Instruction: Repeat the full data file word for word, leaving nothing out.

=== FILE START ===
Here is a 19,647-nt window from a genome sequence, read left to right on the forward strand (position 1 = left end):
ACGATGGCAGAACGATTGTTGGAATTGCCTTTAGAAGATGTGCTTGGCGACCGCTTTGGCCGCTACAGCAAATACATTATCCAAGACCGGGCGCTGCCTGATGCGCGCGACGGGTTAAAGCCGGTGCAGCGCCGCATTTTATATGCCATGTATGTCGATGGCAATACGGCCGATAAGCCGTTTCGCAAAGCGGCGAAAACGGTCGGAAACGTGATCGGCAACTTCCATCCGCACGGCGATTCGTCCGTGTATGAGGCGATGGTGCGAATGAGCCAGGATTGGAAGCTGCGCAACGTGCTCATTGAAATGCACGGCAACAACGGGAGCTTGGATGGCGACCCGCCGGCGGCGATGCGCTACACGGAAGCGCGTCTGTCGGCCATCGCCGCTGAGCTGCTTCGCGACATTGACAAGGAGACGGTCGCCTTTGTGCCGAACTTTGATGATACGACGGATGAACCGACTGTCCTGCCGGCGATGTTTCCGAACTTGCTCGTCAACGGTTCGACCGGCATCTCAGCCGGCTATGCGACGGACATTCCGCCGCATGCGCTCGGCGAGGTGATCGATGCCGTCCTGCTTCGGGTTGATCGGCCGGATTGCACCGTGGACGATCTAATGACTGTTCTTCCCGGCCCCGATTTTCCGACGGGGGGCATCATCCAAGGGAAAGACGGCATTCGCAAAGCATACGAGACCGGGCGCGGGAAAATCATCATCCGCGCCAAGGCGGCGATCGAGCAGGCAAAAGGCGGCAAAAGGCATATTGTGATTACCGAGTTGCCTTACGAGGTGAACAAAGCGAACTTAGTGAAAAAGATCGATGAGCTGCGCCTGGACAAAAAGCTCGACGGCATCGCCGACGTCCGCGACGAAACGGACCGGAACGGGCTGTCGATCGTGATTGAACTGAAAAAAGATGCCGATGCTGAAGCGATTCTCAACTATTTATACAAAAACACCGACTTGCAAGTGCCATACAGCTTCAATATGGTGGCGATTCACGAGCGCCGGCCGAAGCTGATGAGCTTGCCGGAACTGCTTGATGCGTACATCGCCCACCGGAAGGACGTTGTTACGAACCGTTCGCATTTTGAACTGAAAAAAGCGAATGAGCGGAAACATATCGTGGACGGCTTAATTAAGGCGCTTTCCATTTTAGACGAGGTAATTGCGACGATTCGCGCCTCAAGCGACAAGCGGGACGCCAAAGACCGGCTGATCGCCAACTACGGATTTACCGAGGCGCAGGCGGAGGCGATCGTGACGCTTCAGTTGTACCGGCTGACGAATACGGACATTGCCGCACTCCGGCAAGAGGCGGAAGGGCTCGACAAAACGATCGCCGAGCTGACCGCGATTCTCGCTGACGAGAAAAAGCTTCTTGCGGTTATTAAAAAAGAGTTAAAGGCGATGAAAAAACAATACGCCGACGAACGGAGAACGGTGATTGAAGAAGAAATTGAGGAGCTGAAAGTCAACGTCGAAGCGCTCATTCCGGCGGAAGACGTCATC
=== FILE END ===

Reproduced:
Here is a 19,647-nt window from a genome sequence, read left to right on the forward strand (position 1 = left end):
ACGATGGCAGAACGATTGTTGGAATTGCCTTTAGAAGATGTGCTTGGCGACCGCTTTGGCCGCTACAGCAAATACATTATCCAAGACCGGGCGCTGCCTGATGCGCGCGACGGGTTAAAGCCGGTGCAGCGCCGCATTTTATATGCCATGTATGTCGATGGCAATACGGCCGATAAGCCGTTTCGCAAAGCGGCGAAAACGGTCGGAAACGTGATCGGCAACTTCCATCCGCACGGCGATTCGTCCGTGTATGAGGCGATGGTGCGAATGAGCCAGGATTGGAAGCTGCGCAACGTGCTCATTGAAATGCACGGCAACAACGGGAGCTTGGATGGCGACCCGCCGGCGGCGATGCGCTACACGGAAGCGCGTCTGTCGGCCATCGCCGCTGAGCTGCTTCGCGACATTGACAAGGAGACGGTCGCCTTTGTGCCGAACTTTGATGATACGACGGATGAACCGACTGTCCTGCCGGCGATGTTTCCGAACTTGCTCGTCAACGGTTCGACCGGCATCTCAGCCGGCTATGCGACGGACATTCCGCCGCATGCGCTCGGCGAGGTGATCGATGCCGTCCTGCTTCGGGTTGATCGGCCGGATTGCACCGTGGACGATCTAATGACTGTTCTTCCCGGCCCCGATTTTCCGACGGGGGGCATCATCCAAGGGAAAGACGGCATTCGCAAAGCATACGAGACCGGGCGCGGGAAAATCATCATCCGCGCCAAGGCGGCGATCGAGCAGGCAAAAGGCGGCAAAAGGCATATTGTGATTACCGAGTTGCCTTACGAGGTGAACAAAGCGAACTTAGTGAAAAAGATCGATGAGCTGCGCCTGGACAAAAAGCTCGACGGCATCGCCGACGTCCGCGACGAAACGGACCGGAACGGGCTGTCGATCGTGATTGAACTGAAAAAAGATGCCGATGCTGAAGCGATTCTCAACTATTTATACAAAAACACCGACTTGCAAGTGCCATACAGCTTCAATATGGTGGCGATTCACGAGCGCCGGCCGAAGCTGATGAGCTTGCCGGAACTGCTTGATGCGTACATCGCCCACCGGAAGGACGTTGTTACGAACCGTTCGCATTTTGAACTGAAAAAAGCGAATGAGCGGAAACATATCGTGGACGGCTTAATTAAGGCGCTTTCCATTTTAGACGAGGTAATTGCGACGATTCGCGCCTCAAGCGACAAGCGGGACGCCAAAGACCGGCTGATCGCCAACTACGGATTTACCGAGGCGCAGGCGGAGGCGATCGTGACGCTTCAGTTGTACCGGCTGACGAATACGGACATTGCCGCACTCCGGCAAGAGGCGGAAGGGCTCGACAAAACGATCGCCGAGCTGACCGCGATTCTCGCTGACGAGAAAAAGCTTCTTGCGGTTATTAAAAAAGAGTTAAAGGCGATGAAAAAACAATACGCCGACGAACGGAGAACGGTGATTGAAGAAGAAATTGAGGAGCTGAAAGTCAACGTCGAAGCGCTCATTCCGGCGGAAGACGTCATC